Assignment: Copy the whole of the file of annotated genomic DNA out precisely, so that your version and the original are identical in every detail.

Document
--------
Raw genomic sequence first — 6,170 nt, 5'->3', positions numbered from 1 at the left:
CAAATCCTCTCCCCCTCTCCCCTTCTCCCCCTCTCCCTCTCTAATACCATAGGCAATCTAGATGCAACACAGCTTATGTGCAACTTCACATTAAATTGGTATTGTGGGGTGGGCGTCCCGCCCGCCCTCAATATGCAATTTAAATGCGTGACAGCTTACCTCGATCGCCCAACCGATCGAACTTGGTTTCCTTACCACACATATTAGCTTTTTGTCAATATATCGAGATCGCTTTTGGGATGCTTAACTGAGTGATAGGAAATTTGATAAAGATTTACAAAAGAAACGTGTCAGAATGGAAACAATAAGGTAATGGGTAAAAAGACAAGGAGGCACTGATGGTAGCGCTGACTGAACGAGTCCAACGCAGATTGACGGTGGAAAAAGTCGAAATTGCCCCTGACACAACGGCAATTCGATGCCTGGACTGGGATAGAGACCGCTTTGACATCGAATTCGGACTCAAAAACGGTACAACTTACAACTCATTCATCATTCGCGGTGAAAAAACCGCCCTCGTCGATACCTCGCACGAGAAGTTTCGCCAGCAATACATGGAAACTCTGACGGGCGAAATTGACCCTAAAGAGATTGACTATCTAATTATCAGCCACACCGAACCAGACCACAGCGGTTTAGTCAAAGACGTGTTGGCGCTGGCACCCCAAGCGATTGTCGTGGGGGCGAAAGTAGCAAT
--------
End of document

Raw genomic sequence first — 6,170 nt, 5'->3', positions numbered from 1 at the left:
CAAATCCTCTCCCCCTCTCCCCTTCTCCCCCTCTCCCTCTCTAATACCATAGGCAATCTAGATGCAACACAGCTTATGTGCAACTTCACATTAAATTGGTATTGTGGGGTGGGCGTCCCGCCCGCCCTCAATATGCAATTTAAATGCGTGACAGCTTACCTCGATCGCCCAACCGATCGAACTTGGTTTCCTTACCACACATATTAGCTTTTTGTCAATATATCGAGATCGCTTTTGGGATGCTTAACTGAGTGATAGGAAATTTGATAAAGATTTACAAAAGAAACGTGTCAGAATGGAAACAATAAGGTAATGGGTAAAAAGACAAGGAGGCACTGATGGTAGCGCTGACTGAACGAGTCCAACGCAGATTGACGGTGGAAAAAGTCGAAATTGCCCCTGACACAACGGCAATTCGATGCCTGGACTGGGATAGAGACCGCTTTGACATCGAATTCGGACTCAAAAACGGTACAACTTACAACTCATTCATCATTCGCGGTGAAAAAACCGCCCTCGTCGATACCTCGCACGAGAAGTTTCGCCAGCAATACATGGAAACTCTGACGGGCGAAATTGACCCTAAAGAGATTGACTATCTAATTATCAGCCACACCGAACCAGACCACAGCGGTTTAGTCAAAGACGTGTTGGCGCTGGCACCCCAAGCGATTGTCGTGGGGGCGAAAGTAGCAAT